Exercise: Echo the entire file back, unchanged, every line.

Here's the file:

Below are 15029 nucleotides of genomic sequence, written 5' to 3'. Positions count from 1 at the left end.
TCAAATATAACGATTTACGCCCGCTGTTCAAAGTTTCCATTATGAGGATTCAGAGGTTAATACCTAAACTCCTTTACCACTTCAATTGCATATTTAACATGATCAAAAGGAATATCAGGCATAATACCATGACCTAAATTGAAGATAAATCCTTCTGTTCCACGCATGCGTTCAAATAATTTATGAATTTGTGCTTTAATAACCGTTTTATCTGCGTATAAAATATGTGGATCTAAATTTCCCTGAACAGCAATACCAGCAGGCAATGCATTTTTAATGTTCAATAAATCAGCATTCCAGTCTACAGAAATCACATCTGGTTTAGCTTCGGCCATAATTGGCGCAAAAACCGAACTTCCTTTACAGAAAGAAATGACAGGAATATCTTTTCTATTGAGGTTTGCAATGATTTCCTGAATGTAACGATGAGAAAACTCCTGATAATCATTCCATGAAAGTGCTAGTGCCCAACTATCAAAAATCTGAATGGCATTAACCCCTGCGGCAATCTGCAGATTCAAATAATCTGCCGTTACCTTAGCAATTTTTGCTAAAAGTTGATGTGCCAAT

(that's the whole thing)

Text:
Below are 15029 nucleotides of genomic sequence, written 5' to 3'. Positions count from 1 at the left end.
TCAAATATAACGATTTACGCCCGCTGTTCAAAGTTTCCATTATGAGGATTCAGAGGTTAATACCTAAACTCCTTTACCACTTCAATTGCATATTTAACATGATCAAAAGGAATATCAGGCATAATACCATGACCTAAATTGAAGATAAATCCTTCTGTTCCACGCATGCGTTCAAATAATTTATGAATTTGTGCTTTAATAACCGTTTTATCTGCGTATAAAATATGTGGATCTAAATTTCCCTGAACAGCAATACCAGCAGGCAATGCATTTTTAATGTTCAATAAATCAGCATTCCAGTCTACAGAAATCACATCTGGTTTAGCTTCGGCCATAATTGGCGCAAAAACCGAACTTCCTTTACAGAAAGAAATGACAGGAATATCTTTTCTATTGAGGTTTGCAATGATTTCCTGAATGTAACGATGAGAAAACTCCTGATAATCATTCCATGAAAGTGCTAGTGCCCAACTATCAAAAATCTGAATGGCATTAACCCCTGCGGCAATCTGCAGATTCAAATAATCTGCCGTTACCTTAGCAATTTTTGCTAAAAGTTGATGTGCCAAT